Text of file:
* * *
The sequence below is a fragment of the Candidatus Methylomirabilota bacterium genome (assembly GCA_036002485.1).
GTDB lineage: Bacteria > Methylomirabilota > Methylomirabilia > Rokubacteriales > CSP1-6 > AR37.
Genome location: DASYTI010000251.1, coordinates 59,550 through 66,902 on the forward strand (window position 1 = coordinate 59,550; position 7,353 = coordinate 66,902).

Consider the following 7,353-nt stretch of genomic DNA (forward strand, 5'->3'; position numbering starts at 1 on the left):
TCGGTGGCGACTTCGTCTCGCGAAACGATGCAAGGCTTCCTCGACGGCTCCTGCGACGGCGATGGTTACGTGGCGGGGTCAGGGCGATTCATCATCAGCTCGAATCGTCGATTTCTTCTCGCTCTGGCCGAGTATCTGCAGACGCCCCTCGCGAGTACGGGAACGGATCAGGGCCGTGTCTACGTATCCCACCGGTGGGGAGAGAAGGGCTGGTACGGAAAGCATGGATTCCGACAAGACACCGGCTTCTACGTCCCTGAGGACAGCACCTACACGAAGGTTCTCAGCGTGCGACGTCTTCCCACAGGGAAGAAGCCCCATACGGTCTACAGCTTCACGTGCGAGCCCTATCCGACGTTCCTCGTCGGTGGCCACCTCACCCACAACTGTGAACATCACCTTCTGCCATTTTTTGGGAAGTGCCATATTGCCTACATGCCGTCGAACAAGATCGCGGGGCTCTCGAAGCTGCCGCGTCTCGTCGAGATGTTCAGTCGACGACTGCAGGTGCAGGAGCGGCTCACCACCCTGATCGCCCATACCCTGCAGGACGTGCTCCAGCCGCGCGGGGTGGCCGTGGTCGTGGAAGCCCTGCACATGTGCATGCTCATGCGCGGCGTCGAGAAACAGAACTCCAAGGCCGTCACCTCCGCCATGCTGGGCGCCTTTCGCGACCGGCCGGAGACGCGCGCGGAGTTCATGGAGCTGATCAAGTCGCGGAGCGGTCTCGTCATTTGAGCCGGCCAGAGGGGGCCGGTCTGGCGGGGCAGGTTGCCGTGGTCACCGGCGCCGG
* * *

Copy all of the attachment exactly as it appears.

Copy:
The sequence below is a fragment of the Candidatus Methylomirabilota bacterium genome (assembly GCA_036002485.1).
GTDB lineage: Bacteria > Methylomirabilota > Methylomirabilia > Rokubacteriales > CSP1-6 > AR37.
Genome location: DASYTI010000251.1, coordinates 59,550 through 66,902 on the forward strand (window position 1 = coordinate 59,550; position 7,353 = coordinate 66,902).

Consider the following 7,353-nt stretch of genomic DNA (forward strand, 5'->3'; position numbering starts at 1 on the left):
TCGGTGGCGACTTCGTCTCGCGAAACGATGCAAGGCTTCCTCGACGGCTCCTGCGACGGCGATGGTTACGTGGCGGGGTCAGGGCGATTCATCATCAGCTCGAATCGTCGATTTCTTCTCGCTCTGGCCGAGTATCTGCAGACGCCCCTCGCGAGTACGGGAACGGATCAGGGCCGTGTCTACGTATCCCACCGGTGGGGAGAGAAGGGCTGGTACGGAAAGCATGGATTCCGACAAGACACCGGCTTCTACGTCCCTGAGGACAGCACCTACACGAAGGTTCTCAGCGTGCGACGTCTTCCCACAGGGAAGAAGCCCCATACGGTCTACAGCTTCACGTGCGAGCCCTATCCGACGTTCCTCGTCGGTGGCCACCTCACCCACAACTGTGAACATCACCTTCTGCCATTTTTTGGGAAGTGCCATATTGCCTACATGCCGTCGAACAAGATCGCGGGGCTCTCGAAGCTGCCGCGTCTCGTCGAGATGTTCAGTCGACGACTGCAGGTGCAGGAGCGGCTCACCACCCTGATCGCCCATACCCTGCAGGACGTGCTCCAGCCGCGCGGGGTGGCCGTGGTCGTGGAAGCCCTGCACATGTGCATGCTCATGCGCGGCGTCGAGAAACAGAACTCCAAGGCCGTCACCTCCGCCATGCTGGGCGCCTTTCGCGACCGGCCGGAGACGCGCGCGGAGTTCATGGAGCTGATCAAGTCGCGGAGCGGTCTCGTCATTTGAGCCGGCCAGAGGGGGCCGGTCTGGCGGGGCAGGTTGCCGTGGTCACCGGCGCCGG